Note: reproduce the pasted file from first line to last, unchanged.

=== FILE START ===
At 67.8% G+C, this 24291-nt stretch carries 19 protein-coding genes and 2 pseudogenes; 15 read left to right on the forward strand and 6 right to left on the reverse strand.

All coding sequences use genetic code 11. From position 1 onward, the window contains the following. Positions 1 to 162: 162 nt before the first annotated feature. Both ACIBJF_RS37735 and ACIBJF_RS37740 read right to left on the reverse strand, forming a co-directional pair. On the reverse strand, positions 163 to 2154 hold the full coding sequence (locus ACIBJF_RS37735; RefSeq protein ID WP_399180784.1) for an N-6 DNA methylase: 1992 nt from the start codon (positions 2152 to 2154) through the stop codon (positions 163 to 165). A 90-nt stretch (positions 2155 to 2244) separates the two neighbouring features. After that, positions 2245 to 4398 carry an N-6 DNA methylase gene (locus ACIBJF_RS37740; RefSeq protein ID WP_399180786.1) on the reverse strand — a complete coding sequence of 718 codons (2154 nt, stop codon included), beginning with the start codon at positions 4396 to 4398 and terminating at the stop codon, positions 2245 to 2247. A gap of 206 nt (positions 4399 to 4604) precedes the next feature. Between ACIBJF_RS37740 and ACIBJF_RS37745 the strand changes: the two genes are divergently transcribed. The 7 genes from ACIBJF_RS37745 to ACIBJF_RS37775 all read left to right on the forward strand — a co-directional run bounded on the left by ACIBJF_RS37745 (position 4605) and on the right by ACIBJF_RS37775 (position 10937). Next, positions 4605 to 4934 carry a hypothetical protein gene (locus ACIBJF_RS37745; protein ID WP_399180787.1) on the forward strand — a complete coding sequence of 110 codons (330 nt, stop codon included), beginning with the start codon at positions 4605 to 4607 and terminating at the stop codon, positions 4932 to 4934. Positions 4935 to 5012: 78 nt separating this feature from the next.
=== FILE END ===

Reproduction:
At 67.8% G+C, this 24291-nt stretch carries 19 protein-coding genes and 2 pseudogenes; 15 read left to right on the forward strand and 6 right to left on the reverse strand.

All coding sequences use genetic code 11. From position 1 onward, the window contains the following. Positions 1 to 162: 162 nt before the first annotated feature. Both ACIBJF_RS37735 and ACIBJF_RS37740 read right to left on the reverse strand, forming a co-directional pair. On the reverse strand, positions 163 to 2154 hold the full coding sequence (locus ACIBJF_RS37735; RefSeq protein ID WP_399180784.1) for an N-6 DNA methylase: 1992 nt from the start codon (positions 2152 to 2154) through the stop codon (positions 163 to 165). A 90-nt stretch (positions 2155 to 2244) separates the two neighbouring features. After that, positions 2245 to 4398 carry an N-6 DNA methylase gene (locus ACIBJF_RS37740; RefSeq protein ID WP_399180786.1) on the reverse strand — a complete coding sequence of 718 codons (2154 nt, stop codon included), beginning with the start codon at positions 4396 to 4398 and terminating at the stop codon, positions 2245 to 2247. A gap of 206 nt (positions 4399 to 4604) precedes the next feature. Between ACIBJF_RS37740 and ACIBJF_RS37745 the strand changes: the two genes are divergently transcribed. The 7 genes from ACIBJF_RS37745 to ACIBJF_RS37775 all read left to right on the forward strand — a co-directional run bounded on the left by ACIBJF_RS37745 (position 4605) and on the right by ACIBJF_RS37775 (position 10937). Next, positions 4605 to 4934 carry a hypothetical protein gene (locus ACIBJF_RS37745; protein ID WP_399180787.1) on the forward strand — a complete coding sequence of 110 codons (330 nt, stop codon included), beginning with the start codon at positions 4605 to 4607 and terminating at the stop codon, positions 4932 to 4934. Positions 4935 to 5012: 78 nt separating this feature from the next.